Handling complaints in Wiltshire Police seems to be getting worse.
The police and crime panel, made up of councillors from both Swindon and Wiltshire councils will be told by the Police and Crime Commissioner Angus Macpherson that complaints have risen and the length of time to record and resolve them has also gone up.
There were 833 allegations made against officers and staff in the last year finishing in March 2019, compared to 809 the year before.
One of the most concerning figures in the report is a near doubling of ‘conduct cases’ where complaints are serious enough to warrant investigating whether misconduct has taken place.
Comparisons with police forces across the nation and statistically similar forces don’t flatter Wiltshire Police.
There were 360 allegations made per 1,000 employees compared to a similar force number of 293 and a national average number of 264.
Nearly half, 396, were allegations of neglect or failure of duty. There were 87 allegations of incivility, impoliteness or intolerance, 55 of non-sexual assault and 40 of lack of fairness and impartiality.
It is taking longer to record and finalise complaints. Half of this year’s complaints were recorded within the recommended 10 days, well below last year’s 96 per cent and below the national average of 89 per cent.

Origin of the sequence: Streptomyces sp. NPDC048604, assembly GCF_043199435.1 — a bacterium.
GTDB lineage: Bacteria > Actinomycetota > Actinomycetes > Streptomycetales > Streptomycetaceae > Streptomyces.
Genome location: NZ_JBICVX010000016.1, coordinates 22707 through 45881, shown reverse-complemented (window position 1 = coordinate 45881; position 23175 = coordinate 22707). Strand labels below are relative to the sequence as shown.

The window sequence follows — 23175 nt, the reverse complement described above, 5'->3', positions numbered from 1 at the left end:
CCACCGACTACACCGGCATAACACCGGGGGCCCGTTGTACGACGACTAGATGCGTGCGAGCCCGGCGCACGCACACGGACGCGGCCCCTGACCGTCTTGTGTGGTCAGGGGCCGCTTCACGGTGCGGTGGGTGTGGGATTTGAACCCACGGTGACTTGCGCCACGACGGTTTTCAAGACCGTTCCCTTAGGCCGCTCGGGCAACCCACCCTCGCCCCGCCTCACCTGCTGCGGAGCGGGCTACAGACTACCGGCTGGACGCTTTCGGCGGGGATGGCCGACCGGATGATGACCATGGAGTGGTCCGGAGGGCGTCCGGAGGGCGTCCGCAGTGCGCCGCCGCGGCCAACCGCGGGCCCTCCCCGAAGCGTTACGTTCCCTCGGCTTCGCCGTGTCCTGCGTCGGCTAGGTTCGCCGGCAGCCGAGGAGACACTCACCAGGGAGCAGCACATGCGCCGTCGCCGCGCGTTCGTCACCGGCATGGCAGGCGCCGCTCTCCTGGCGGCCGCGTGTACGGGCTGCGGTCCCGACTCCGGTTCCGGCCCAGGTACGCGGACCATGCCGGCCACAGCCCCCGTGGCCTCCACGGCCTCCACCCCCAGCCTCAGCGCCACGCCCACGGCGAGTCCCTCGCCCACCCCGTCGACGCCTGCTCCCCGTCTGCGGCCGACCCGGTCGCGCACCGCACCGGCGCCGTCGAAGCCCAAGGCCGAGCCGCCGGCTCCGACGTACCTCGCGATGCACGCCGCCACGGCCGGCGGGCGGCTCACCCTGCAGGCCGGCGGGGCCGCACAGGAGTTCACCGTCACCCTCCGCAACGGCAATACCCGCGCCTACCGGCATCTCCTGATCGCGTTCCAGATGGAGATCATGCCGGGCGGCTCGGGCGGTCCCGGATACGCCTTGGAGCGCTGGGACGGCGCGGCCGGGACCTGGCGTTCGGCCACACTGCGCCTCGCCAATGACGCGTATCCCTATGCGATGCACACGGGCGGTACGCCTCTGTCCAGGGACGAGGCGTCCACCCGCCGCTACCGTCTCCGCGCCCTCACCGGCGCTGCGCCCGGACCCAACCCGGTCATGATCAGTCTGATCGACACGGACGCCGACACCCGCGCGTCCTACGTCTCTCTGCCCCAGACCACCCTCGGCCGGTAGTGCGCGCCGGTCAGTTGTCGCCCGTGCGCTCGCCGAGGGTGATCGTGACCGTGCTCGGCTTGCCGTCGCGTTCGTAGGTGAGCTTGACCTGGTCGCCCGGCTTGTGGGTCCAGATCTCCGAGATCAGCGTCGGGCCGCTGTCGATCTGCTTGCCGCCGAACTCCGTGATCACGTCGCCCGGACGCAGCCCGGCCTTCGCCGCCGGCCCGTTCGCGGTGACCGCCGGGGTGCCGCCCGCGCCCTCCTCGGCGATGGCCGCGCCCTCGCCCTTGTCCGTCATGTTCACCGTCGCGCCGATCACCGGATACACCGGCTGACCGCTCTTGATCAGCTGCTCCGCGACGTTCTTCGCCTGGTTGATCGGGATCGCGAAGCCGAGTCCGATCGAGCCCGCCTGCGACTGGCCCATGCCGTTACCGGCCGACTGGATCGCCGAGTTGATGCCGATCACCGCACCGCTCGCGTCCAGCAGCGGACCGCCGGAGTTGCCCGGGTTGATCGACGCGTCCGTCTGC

Police bosses say things are getting better. Head of professional standards Supt Steve Cox said: “Twelve months ago we had a significant backlog of work which was greatly affecting our ability to record complaints within the 10 days. Over the past year, we have expanded and developed our department which has seen a dramatic improvement in terms of us dealing with complaints.
“In the first quarter of 2019, we recorded 92 per cent of complaints within 10 days – a significant improvement on previously, and, three weeks ago, the latest figures show that we recorded 99 per cent of complaints within 10 days, the average being three days.
“I want to reassure the public that we will thoroughly investigate any complaint made to us and aim to work as quickly and diligently as possible to reach a resolution.”
The county's Police and Crime Commissioner Angus Macpherson said: “I was aware of the drop in recording performance and the reasons behind it almost 12 months ago. I am satisfied that corrective action has been taken.
“The public have to battle through a bizarre system if they want to complain, and the process offers no flexibility to the police in how they can respond.
“I am delighted that the Government has listened to concerns that I, and other PCCs have raised.
“They are changing the system radically in the new year and I am confident that the public will see more in the way of service recovery and the police will be able to respond sensibly to frivolous and repetitive complaints which currently occupy far too much of their time. Time better spent policing our communities.”